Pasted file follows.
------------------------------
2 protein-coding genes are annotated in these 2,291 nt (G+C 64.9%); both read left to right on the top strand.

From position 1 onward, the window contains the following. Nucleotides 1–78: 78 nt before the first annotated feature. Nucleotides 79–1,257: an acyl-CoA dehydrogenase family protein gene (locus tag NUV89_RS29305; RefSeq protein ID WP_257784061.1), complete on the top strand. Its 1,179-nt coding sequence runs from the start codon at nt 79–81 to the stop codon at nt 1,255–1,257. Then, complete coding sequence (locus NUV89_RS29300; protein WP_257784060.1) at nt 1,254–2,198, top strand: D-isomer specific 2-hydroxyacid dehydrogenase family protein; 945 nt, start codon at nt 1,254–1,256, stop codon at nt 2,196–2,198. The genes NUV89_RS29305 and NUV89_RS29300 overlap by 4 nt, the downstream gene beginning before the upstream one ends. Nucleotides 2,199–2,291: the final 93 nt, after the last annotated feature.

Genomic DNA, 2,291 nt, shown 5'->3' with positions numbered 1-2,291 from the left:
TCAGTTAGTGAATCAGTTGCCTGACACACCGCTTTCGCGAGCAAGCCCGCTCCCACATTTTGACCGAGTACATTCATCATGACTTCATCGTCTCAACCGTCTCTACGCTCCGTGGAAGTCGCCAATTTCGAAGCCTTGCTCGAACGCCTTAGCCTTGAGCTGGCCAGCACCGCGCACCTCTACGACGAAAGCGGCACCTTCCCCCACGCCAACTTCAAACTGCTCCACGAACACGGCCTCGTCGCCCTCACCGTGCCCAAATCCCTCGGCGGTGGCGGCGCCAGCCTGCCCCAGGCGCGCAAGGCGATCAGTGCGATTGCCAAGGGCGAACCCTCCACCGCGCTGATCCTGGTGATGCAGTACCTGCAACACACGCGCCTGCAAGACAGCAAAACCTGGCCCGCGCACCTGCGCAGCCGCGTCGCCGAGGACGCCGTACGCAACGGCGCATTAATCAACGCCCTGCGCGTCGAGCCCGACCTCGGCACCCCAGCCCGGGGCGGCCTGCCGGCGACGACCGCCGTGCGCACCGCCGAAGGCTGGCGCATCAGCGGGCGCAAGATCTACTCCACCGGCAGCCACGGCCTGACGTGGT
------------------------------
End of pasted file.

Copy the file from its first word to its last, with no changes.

2 protein-coding genes are annotated in these 2,291 nt (G+C 64.9%); both read left to right on the top strand.

From position 1 onward, the window contains the following. Nucleotides 1–78: 78 nt before the first annotated feature. Nucleotides 79–1,257: an acyl-CoA dehydrogenase family protein gene (locus tag NUV89_RS29305; RefSeq protein ID WP_257784061.1), complete on the top strand. Its 1,179-nt coding sequence runs from the start codon at nt 79–81 to the stop codon at nt 1,255–1,257. Then, complete coding sequence (locus NUV89_RS29300; protein WP_257784060.1) at nt 1,254–2,198, top strand: D-isomer specific 2-hydroxyacid dehydrogenase family protein; 945 nt, start codon at nt 1,254–1,256, stop codon at nt 2,196–2,198. The genes NUV89_RS29305 and NUV89_RS29300 overlap by 4 nt, the downstream gene beginning before the upstream one ends. Nucleotides 2,199–2,291: the final 93 nt, after the last annotated feature.

Genomic DNA, 2,291 nt, shown 5'->3' with positions numbered 1-2,291 from the left:
TCAGTTAGTGAATCAGTTGCCTGACACACCGCTTTCGCGAGCAAGCCCGCTCCCACATTTTGACCGAGTACATTCATCATGACTTCATCGTCTCAACCGTCTCTACGCTCCGTGGAAGTCGCCAATTTCGAAGCCTTGCTCGAACGCCTTAGCCTTGAGCTGGCCAGCACCGCGCACCTCTACGACGAAAGCGGCACCTTCCCCCACGCCAACTTCAAACTGCTCCACGAACACGGCCTCGTCGCCCTCACCGTGCCCAAATCCCTCGGCGGTGGCGGCGCCAGCCTGCCCCAGGCGCGCAAGGCGATCAGTGCGATTGCCAAGGGCGAACCCTCCACCGCGCTGATCCTGGTGATGCAGTACCTGCAACACACGCGCCTGCAAGACAGCAAAACCTGGCCCGCGCACCTGCGCAGCCGCGTCGCCGAGGACGCCGTACGCAACGGCGCATTAATCAACGCCCTGCGCGTCGAGCCCGACCTCGGCACCCCAGCCCGGGGCGGCCTGCCGGCGACGACCGCCGTGCGCACCGCCGAAGGCTGGCGCATCAGCGGGCGCAAGATCTACTCCACCGGCAGCCACGGCCTGACGTGGT